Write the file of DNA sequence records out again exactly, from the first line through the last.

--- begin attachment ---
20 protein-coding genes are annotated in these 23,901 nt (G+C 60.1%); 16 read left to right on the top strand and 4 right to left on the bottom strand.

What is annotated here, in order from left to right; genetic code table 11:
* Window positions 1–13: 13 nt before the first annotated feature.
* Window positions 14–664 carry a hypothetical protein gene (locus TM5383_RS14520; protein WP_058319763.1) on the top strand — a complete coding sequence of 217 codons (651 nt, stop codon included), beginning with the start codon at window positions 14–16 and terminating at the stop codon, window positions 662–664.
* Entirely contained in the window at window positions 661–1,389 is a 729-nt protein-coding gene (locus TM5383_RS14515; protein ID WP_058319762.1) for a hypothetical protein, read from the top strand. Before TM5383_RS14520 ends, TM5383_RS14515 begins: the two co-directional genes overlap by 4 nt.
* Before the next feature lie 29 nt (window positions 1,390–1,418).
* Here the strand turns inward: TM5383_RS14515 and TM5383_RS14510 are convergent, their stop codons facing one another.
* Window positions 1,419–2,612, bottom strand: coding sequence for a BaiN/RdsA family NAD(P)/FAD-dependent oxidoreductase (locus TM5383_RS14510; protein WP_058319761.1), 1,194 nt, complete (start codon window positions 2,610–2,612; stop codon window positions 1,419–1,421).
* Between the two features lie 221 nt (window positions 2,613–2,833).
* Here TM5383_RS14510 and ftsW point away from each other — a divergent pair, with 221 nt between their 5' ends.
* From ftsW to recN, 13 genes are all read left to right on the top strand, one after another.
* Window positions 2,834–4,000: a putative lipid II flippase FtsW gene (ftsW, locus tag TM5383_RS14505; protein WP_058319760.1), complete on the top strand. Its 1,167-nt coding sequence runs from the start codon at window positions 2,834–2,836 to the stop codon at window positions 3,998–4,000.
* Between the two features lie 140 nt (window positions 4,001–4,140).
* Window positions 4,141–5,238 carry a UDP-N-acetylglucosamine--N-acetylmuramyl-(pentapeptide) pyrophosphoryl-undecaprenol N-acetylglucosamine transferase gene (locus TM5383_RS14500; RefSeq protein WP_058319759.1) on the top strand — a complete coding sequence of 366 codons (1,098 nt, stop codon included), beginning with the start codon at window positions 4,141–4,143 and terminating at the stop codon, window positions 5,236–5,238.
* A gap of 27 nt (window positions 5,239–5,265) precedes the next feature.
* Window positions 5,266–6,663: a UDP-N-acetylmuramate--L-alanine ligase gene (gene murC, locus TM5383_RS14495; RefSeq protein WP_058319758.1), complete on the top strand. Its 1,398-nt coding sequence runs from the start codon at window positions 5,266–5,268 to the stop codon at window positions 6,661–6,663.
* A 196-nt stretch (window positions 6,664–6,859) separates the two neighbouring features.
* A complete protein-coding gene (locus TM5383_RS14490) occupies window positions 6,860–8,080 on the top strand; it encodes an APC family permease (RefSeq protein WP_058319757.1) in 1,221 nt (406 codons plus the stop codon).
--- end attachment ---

20 protein-coding genes are annotated in these 23,901 nt (G+C 60.1%); 16 read left to right on the top strand and 4 right to left on the bottom strand.

What is annotated here, in order from left to right; genetic code table 11:
* Window positions 1–13: 13 nt before the first annotated feature.
* Window positions 14–664 carry a hypothetical protein gene (locus TM5383_RS14520; protein WP_058319763.1) on the top strand — a complete coding sequence of 217 codons (651 nt, stop codon included), beginning with the start codon at window positions 14–16 and terminating at the stop codon, window positions 662–664.
* Entirely contained in the window at window positions 661–1,389 is a 729-nt protein-coding gene (locus TM5383_RS14515; protein ID WP_058319762.1) for a hypothetical protein, read from the top strand. Before TM5383_RS14520 ends, TM5383_RS14515 begins: the two co-directional genes overlap by 4 nt.
* Before the next feature lie 29 nt (window positions 1,390–1,418).
* Here the strand turns inward: TM5383_RS14515 and TM5383_RS14510 are convergent, their stop codons facing one another.
* Window positions 1,419–2,612, bottom strand: coding sequence for a BaiN/RdsA family NAD(P)/FAD-dependent oxidoreductase (locus TM5383_RS14510; protein WP_058319761.1), 1,194 nt, complete (start codon window positions 2,610–2,612; stop codon window positions 1,419–1,421).
* Between the two features lie 221 nt (window positions 2,613–2,833).
* Here TM5383_RS14510 and ftsW point away from each other — a divergent pair, with 221 nt between their 5' ends.
* From ftsW to recN, 13 genes are all read left to right on the top strand, one after another.
* Window positions 2,834–4,000: a putative lipid II flippase FtsW gene (ftsW, locus tag TM5383_RS14505; protein WP_058319760.1), complete on the top strand. Its 1,167-nt coding sequence runs from the start codon at window positions 2,834–2,836 to the stop codon at window positions 3,998–4,000.
* Between the two features lie 140 nt (window positions 4,001–4,140).
* Window positions 4,141–5,238 carry a UDP-N-acetylglucosamine--N-acetylmuramyl-(pentapeptide) pyrophosphoryl-undecaprenol N-acetylglucosamine transferase gene (locus TM5383_RS14500; RefSeq protein WP_058319759.1) on the top strand — a complete coding sequence of 366 codons (1,098 nt, stop codon included), beginning with the start codon at window positions 4,141–4,143 and terminating at the stop codon, window positions 5,236–5,238.
* A gap of 27 nt (window positions 5,239–5,265) precedes the next feature.
* Window positions 5,266–6,663: a UDP-N-acetylmuramate--L-alanine ligase gene (gene murC, locus TM5383_RS14495; RefSeq protein WP_058319758.1), complete on the top strand. Its 1,398-nt coding sequence runs from the start codon at window positions 5,266–5,268 to the stop codon at window positions 6,661–6,663.
* A 196-nt stretch (window positions 6,664–6,859) separates the two neighbouring features.
* A complete protein-coding gene (locus TM5383_RS14490) occupies window positions 6,860–8,080 on the top strand; it encodes an APC family permease (RefSeq protein WP_058319757.1) in 1,221 nt (406 codons plus the stop codon).